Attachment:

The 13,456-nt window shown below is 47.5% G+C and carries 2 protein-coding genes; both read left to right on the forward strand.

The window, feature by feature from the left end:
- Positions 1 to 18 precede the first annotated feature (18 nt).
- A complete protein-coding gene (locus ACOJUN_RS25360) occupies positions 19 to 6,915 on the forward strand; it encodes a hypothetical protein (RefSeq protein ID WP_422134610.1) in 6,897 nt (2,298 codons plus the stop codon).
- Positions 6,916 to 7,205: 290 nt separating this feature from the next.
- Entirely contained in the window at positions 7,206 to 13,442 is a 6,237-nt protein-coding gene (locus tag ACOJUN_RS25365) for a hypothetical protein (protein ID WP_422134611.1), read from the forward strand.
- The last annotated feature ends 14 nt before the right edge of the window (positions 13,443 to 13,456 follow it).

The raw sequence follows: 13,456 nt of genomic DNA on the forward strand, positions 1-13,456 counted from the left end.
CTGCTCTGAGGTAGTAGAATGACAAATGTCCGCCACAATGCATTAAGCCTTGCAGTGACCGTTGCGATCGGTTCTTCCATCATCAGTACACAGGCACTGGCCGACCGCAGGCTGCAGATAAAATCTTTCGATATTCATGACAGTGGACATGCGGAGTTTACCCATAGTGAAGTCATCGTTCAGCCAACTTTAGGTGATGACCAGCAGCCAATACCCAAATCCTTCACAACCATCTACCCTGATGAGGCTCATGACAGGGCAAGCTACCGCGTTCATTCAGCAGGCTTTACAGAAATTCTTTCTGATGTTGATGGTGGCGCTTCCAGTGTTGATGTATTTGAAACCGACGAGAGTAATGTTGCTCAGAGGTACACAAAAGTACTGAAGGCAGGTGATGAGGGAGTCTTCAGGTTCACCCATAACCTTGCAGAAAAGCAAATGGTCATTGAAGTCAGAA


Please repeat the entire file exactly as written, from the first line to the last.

The 13,456-nt window shown below is 47.5% G+C and carries 2 protein-coding genes; both read left to right on the forward strand.

The window, feature by feature from the left end:
- Positions 1 to 18 precede the first annotated feature (18 nt).
- A complete protein-coding gene (locus ACOJUN_RS25360) occupies positions 19 to 6,915 on the forward strand; it encodes a hypothetical protein (RefSeq protein ID WP_422134610.1) in 6,897 nt (2,298 codons plus the stop codon).
- Positions 6,916 to 7,205: 290 nt separating this feature from the next.
- Entirely contained in the window at positions 7,206 to 13,442 is a 6,237-nt protein-coding gene (locus tag ACOJUN_RS25365) for a hypothetical protein (protein ID WP_422134611.1), read from the forward strand.
- The last annotated feature ends 14 nt before the right edge of the window (positions 13,443 to 13,456 follow it).

The raw sequence follows: 13,456 nt of genomic DNA on the forward strand, positions 1-13,456 counted from the left end.
CTGCTCTGAGGTAGTAGAATGACAAATGTCCGCCACAATGCATTAAGCCTTGCAGTGACCGTTGCGATCGGTTCTTCCATCATCAGTACACAGGCACTGGCCGACCGCAGGCTGCAGATAAAATCTTTCGATATTCATGACAGTGGACATGCGGAGTTTACCCATAGTGAAGTCATCGTTCAGCCAACTTTAGGTGATGACCAGCAGCCAATACCCAAATCCTTCACAACCATCTACCCTGATGAGGCTCATGACAGGGCAAGCTACCGCGTTCATTCAGCAGGCTTTACAGAAATTCTTTCTGATGTTGATGGTGGCGCTTCCAGTGTTGATGTATTTGAAACCGACGAGAGTAATGTTGCTCAGAGGTACACAAAAGTACTGAAGGCAGGTGATGAGGGAGTCTTCAGGTTCACCCATAACCTTGCAGAAAAGCAAATGGTCATTGAAGTCAGAA